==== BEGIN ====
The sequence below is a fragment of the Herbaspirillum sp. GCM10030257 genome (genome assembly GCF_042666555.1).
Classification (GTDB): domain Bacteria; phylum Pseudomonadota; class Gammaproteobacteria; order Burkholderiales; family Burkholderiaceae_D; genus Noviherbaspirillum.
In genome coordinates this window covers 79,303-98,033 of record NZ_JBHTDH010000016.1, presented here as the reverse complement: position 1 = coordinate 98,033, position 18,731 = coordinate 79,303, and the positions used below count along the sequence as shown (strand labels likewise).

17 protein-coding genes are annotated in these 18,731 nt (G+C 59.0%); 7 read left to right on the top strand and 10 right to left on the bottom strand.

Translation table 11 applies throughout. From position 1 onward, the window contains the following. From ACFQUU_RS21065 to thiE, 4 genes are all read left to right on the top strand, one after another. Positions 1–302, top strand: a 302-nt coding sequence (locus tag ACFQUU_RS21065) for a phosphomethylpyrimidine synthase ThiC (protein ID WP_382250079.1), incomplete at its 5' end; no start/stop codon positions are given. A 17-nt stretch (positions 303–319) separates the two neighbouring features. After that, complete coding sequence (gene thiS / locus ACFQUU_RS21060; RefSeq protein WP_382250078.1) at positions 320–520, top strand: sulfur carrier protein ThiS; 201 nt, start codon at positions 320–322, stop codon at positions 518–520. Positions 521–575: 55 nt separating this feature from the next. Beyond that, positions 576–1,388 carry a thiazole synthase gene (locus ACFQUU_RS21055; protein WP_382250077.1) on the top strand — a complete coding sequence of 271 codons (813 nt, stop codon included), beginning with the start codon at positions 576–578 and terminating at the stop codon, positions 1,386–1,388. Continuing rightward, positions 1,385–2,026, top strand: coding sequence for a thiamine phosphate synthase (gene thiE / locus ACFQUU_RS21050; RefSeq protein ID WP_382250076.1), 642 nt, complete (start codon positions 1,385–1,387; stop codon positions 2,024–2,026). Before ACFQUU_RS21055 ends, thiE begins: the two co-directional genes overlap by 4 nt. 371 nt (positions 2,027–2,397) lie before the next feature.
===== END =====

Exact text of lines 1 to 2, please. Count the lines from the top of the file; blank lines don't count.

The sequence below is a fragment of the Herbaspirillum sp. GCM10030257 genome (genome assembly GCF_042666555.1).
Classification (GTDB): domain Bacteria; phylum Pseudomonadota; class Gammaproteobacteria; order Burkholderiales; family Burkholderiaceae_D; genus Noviherbaspirillum.